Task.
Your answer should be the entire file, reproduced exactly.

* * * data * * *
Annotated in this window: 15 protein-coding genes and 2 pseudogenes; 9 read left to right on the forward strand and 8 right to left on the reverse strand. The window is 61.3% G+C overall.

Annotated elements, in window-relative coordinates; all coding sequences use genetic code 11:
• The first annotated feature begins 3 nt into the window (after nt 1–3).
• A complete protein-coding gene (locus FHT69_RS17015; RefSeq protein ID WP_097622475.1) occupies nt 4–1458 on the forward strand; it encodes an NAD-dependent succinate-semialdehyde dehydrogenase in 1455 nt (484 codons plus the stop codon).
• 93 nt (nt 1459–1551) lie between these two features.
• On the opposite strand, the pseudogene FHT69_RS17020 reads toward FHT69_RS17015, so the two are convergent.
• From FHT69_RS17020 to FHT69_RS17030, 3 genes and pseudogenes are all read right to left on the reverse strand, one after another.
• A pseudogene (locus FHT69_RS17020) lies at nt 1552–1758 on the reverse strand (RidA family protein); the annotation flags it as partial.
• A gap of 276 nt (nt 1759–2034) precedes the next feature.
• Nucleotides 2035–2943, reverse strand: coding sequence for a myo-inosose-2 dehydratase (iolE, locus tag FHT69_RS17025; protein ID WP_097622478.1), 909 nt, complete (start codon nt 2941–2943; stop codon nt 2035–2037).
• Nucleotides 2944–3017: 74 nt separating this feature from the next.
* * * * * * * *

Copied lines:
Annotated in this window: 15 protein-coding genes and 2 pseudogenes; 9 read left to right on the forward strand and 8 right to left on the reverse strand. The window is 61.3% G+C overall.

Annotated elements, in window-relative coordinates; all coding sequences use genetic code 11:
• The first annotated feature begins 3 nt into the window (after nt 1–3).
• A complete protein-coding gene (locus FHT69_RS17015; RefSeq protein ID WP_097622475.1) occupies nt 4–1458 on the forward strand; it encodes an NAD-dependent succinate-semialdehyde dehydrogenase in 1455 nt (484 codons plus the stop codon).
• 93 nt (nt 1459–1551) lie between these two features.
• On the opposite strand, the pseudogene FHT69_RS17020 reads toward FHT69_RS17015, so the two are convergent.
• From FHT69_RS17020 to FHT69_RS17030, 3 genes and pseudogenes are all read right to left on the reverse strand, one after another.
• A pseudogene (locus FHT69_RS17020) lies at nt 1552–1758 on the reverse strand (RidA family protein); the annotation flags it as partial.
• A gap of 276 nt (nt 1759–2034) precedes the next feature.
• Nucleotides 2035–2943, reverse strand: coding sequence for a myo-inosose-2 dehydratase (iolE, locus tag FHT69_RS17025; protein ID WP_097622478.1), 909 nt, complete (start codon nt 2941–2943; stop codon nt 2035–2037).
• Nucleotides 2944–3017: 74 nt separating this feature from the next.